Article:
Q. We have been using liquid paint for our architectural aluminum extrusions for about 20 years, but have considered using powder coatings to reduce our VOC and save cost. We have seen some successful projects with powder, but we also hear stories about the UV resistance of powder when compared to high-performance liquid coatings and other performance issues. Can powder coatings meet AAMA 2604 and 2605 standards? What are the strengths and limitations of powder versus liquid coating? B.A.
A. There are two critical qualifiers that are important to the discussion. First, the surface has to have the right treatment to ensure good adhesion and corrosion resistance. For architectural aluminum, this means using chrome, chromate, or a high-quality, non-chrome conversion coating. Second, the coating must be a high-quality material with the necessary properties to meet the specification. If the surface treatment is good and the coating is a superior coating with the needed properties, liquid and powder can both be effective.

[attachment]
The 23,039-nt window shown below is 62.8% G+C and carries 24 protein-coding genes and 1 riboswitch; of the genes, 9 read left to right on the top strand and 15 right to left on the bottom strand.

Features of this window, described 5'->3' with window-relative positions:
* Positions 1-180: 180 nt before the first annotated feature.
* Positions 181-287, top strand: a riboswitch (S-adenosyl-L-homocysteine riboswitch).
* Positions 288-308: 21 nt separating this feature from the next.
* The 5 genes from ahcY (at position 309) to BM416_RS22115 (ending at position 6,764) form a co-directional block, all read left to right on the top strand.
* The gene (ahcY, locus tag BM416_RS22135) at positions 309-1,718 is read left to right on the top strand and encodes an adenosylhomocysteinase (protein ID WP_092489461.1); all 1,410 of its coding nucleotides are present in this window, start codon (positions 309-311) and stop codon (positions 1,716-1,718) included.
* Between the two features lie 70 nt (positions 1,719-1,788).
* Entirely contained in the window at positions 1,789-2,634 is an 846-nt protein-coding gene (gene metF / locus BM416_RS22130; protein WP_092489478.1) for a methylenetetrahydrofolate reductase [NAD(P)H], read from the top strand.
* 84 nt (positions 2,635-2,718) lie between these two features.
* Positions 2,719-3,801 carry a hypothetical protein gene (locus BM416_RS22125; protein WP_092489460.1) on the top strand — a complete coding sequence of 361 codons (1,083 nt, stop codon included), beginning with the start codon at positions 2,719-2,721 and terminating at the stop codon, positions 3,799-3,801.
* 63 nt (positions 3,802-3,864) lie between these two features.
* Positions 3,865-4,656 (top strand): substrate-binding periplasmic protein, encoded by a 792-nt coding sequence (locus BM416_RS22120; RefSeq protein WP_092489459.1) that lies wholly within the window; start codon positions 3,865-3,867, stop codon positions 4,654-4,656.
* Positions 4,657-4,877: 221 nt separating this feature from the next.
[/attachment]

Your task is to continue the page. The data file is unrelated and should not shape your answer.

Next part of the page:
The AAMA standards describe treatments in some detail and recommend minimum performance levels and rigorous testing to meet the specification. These specifications include minimum coating weights for the chrome and severe adhesion testing to confirm success.
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